Documentation book/Soap notes

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    I am looking for a good documentation/soap notes book. Can someone recommend a good one?

    Thanks
    kyotjune likes this.
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  3. 5 Comments so far...

  4. 1
    have no book recommendations, but do have two websites about soap notes:

    http://www.medicalassistant.net/soap_note.htm - writing soap notes. includes links to sample soap notes at the bottom of the page.

    http://en.wikipedia.org/wiki/soap_note - soap note
    OldMareLPN likes this.
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    Thank you so much
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    Can you help me please? Is it legal to put the S&O together when doing a soap note. I have seen it done quite often where I work and I remember hearing somewhere that it isn't legal. Do you know if it is or isn't?
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    first of all, let me clarify for you that the act of documenting, or charting, cannot land you in jail and it is erroneous to refer to the act of charting as being legal or illegal. there are rules to the way a facility may want its employees to document, so they have right and wrong ways for its nurses to chart. soap charting is a type of problem oriented charting method where the following information should be documented for each of the following parts of the note:
    • subjective data: chief complaint or other information the patient or family members tell you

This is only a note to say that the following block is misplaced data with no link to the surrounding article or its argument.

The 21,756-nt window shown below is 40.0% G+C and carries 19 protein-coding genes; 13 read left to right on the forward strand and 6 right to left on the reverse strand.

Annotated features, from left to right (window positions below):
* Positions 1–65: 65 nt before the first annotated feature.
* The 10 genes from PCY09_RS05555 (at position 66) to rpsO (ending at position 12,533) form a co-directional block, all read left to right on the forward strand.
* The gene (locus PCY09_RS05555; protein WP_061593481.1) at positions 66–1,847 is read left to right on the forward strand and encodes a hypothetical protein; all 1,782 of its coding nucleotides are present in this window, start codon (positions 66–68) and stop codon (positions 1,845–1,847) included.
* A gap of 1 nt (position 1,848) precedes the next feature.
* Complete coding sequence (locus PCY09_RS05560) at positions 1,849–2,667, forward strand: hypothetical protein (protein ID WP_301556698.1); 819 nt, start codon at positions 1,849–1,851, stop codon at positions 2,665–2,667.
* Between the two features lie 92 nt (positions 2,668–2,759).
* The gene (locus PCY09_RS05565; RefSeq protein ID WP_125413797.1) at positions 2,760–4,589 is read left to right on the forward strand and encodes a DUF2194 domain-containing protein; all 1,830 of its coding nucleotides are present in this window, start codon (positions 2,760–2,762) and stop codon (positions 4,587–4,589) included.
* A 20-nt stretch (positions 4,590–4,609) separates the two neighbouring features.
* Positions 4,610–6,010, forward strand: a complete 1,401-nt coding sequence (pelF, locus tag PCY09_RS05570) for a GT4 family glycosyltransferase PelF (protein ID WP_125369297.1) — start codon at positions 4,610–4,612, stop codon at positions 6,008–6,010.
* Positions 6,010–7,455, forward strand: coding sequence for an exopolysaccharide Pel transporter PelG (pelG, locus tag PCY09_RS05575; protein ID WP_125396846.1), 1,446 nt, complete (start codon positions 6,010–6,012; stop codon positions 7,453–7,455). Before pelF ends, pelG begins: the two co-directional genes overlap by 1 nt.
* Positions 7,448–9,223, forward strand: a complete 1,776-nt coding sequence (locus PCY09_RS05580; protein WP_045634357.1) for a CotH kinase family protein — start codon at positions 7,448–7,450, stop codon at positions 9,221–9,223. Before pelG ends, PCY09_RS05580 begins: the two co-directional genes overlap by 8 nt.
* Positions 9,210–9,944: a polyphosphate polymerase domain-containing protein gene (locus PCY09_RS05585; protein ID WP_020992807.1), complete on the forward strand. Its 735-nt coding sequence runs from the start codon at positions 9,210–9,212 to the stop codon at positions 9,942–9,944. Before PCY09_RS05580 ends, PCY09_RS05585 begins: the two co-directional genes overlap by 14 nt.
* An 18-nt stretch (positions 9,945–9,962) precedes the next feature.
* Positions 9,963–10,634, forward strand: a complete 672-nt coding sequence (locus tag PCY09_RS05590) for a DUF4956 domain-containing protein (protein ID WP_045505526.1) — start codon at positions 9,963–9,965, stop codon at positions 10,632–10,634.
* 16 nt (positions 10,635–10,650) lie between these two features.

• objective data: factual, measurable data, such as observable signs and symptoms, vital signs, or test values
    • assessment data: conclusions based on subjective and objective data and formulated as patient problems or nursing diagnoses
    • plan: strategy for relieving the patient's problems, including short and long term actions
      • all of the above comes from page 676 of portable rn: the all-in-one nursing reference, third edition, published by lippincott, williams & wilkins, 2007
    as you can see, s (subjective) data and o (objective) data each have their own specific place in the soap charting method, so, no they should not be combined together when writing a soap note. they should be distinctively separate from each other as in the example below from page 677 of the above reference:
    s. pt. states, "i feel nauseated." [this is subjective data because it is information that the patient has told the nurse]
    o. pt. vomited 100 ml of clear fluid at 2255. [this is objective information because it is data that was observed and measured by the nurse]
    a. pt. is nauseated. [this is a conclusion based upon the subjective and objective data]
    p. monitor nausea and give antiemetic as necessary. [this is the planned action]


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